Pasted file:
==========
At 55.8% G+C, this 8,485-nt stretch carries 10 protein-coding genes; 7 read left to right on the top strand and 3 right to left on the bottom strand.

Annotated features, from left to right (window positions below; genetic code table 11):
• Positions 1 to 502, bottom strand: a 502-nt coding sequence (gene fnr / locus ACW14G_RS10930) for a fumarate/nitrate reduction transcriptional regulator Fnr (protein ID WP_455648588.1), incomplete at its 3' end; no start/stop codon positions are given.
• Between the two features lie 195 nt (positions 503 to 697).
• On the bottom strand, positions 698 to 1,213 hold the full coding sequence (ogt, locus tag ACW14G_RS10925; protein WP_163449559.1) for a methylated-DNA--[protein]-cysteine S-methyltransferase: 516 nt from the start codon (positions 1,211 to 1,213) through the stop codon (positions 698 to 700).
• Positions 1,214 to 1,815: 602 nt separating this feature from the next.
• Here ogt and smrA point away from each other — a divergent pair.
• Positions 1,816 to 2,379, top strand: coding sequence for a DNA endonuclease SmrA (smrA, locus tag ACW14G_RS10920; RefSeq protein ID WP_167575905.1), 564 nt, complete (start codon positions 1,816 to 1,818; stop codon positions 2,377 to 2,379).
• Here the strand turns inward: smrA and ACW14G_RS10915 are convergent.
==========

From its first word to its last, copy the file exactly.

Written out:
At 55.8% G+C, this 8,485-nt stretch carries 10 protein-coding genes; 7 read left to right on the top strand and 3 right to left on the bottom strand.

Annotated features, from left to right (window positions below; genetic code table 11):
• Positions 1 to 502, bottom strand: a 502-nt coding sequence (gene fnr / locus ACW14G_RS10930) for a fumarate/nitrate reduction transcriptional regulator Fnr (protein ID WP_455648588.1), incomplete at its 3' end; no start/stop codon positions are given.
• Between the two features lie 195 nt (positions 503 to 697).
• On the bottom strand, positions 698 to 1,213 hold the full coding sequence (ogt, locus tag ACW14G_RS10925; protein WP_163449559.1) for a methylated-DNA--[protein]-cysteine S-methyltransferase: 516 nt from the start codon (positions 1,211 to 1,213) through the stop codon (positions 698 to 700).
• Positions 1,214 to 1,815: 602 nt separating this feature from the next.
• Here ogt and smrA point away from each other — a divergent pair.
• Positions 1,816 to 2,379, top strand: coding sequence for a DNA endonuclease SmrA (smrA, locus tag ACW14G_RS10920; RefSeq protein ID WP_167575905.1), 564 nt, complete (start codon positions 1,816 to 1,818; stop codon positions 2,377 to 2,379).
• Here the strand turns inward: smrA and ACW14G_RS10915 are convergent.